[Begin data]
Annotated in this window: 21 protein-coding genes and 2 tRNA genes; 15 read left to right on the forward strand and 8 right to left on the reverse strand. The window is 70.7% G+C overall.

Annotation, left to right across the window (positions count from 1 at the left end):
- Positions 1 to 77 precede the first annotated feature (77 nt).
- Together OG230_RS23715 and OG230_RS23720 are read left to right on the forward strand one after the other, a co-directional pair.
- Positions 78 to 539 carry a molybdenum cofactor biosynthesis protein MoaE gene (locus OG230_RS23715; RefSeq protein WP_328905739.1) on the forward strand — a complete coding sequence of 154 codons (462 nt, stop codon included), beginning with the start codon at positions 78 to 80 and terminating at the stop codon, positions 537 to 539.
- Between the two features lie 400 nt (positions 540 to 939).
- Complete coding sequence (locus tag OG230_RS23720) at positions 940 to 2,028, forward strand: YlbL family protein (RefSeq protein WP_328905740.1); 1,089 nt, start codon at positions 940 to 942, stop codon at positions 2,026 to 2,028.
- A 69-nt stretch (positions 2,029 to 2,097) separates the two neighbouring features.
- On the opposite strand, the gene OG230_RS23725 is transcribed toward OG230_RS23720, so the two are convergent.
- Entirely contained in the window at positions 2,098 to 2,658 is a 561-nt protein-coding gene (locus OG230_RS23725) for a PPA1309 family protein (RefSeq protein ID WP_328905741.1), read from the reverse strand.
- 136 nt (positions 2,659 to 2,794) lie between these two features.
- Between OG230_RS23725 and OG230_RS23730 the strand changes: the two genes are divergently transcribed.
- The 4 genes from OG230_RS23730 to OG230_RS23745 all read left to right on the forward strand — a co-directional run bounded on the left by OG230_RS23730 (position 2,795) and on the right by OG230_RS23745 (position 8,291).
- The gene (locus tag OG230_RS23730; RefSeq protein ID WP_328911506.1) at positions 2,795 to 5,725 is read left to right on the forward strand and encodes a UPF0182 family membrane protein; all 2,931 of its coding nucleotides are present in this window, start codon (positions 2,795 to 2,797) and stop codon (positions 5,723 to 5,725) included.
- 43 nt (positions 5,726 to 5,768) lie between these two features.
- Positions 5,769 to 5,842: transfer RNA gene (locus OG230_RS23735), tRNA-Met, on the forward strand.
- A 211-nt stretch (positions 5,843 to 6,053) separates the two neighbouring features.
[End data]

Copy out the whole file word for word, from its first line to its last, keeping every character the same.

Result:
Annotated in this window: 21 protein-coding genes and 2 tRNA genes; 15 read left to right on the forward strand and 8 right to left on the reverse strand. The window is 70.7% G+C overall.

Annotation, left to right across the window (positions count from 1 at the left end):
- Positions 1 to 77 precede the first annotated feature (77 nt).
- Together OG230_RS23715 and OG230_RS23720 are read left to right on the forward strand one after the other, a co-directional pair.
- Positions 78 to 539 carry a molybdenum cofactor biosynthesis protein MoaE gene (locus OG230_RS23715; RefSeq protein WP_328905739.1) on the forward strand — a complete coding sequence of 154 codons (462 nt, stop codon included), beginning with the start codon at positions 78 to 80 and terminating at the stop codon, positions 537 to 539.
- Between the two features lie 400 nt (positions 540 to 939).
- Complete coding sequence (locus tag OG230_RS23720) at positions 940 to 2,028, forward strand: YlbL family protein (RefSeq protein WP_328905740.1); 1,089 nt, start codon at positions 940 to 942, stop codon at positions 2,026 to 2,028.
- A 69-nt stretch (positions 2,029 to 2,097) separates the two neighbouring features.
- On the opposite strand, the gene OG230_RS23725 is transcribed toward OG230_RS23720, so the two are convergent.
- Entirely contained in the window at positions 2,098 to 2,658 is a 561-nt protein-coding gene (locus OG230_RS23725) for a PPA1309 family protein (RefSeq protein ID WP_328905741.1), read from the reverse strand.
- 136 nt (positions 2,659 to 2,794) lie between these two features.
- Between OG230_RS23725 and OG230_RS23730 the strand changes: the two genes are divergently transcribed.
- The 4 genes from OG230_RS23730 to OG230_RS23745 all read left to right on the forward strand — a co-directional run bounded on the left by OG230_RS23730 (position 2,795) and on the right by OG230_RS23745 (position 8,291).
- The gene (locus tag OG230_RS23730; RefSeq protein ID WP_328911506.1) at positions 2,795 to 5,725 is read left to right on the forward strand and encodes a UPF0182 family membrane protein; all 2,931 of its coding nucleotides are present in this window, start codon (positions 2,795 to 2,797) and stop codon (positions 5,723 to 5,725) included.
- 43 nt (positions 5,726 to 5,768) lie between these two features.
- Positions 5,769 to 5,842: transfer RNA gene (locus OG230_RS23735), tRNA-Met, on the forward strand.
- A 211-nt stretch (positions 5,843 to 6,053) separates the two neighbouring features.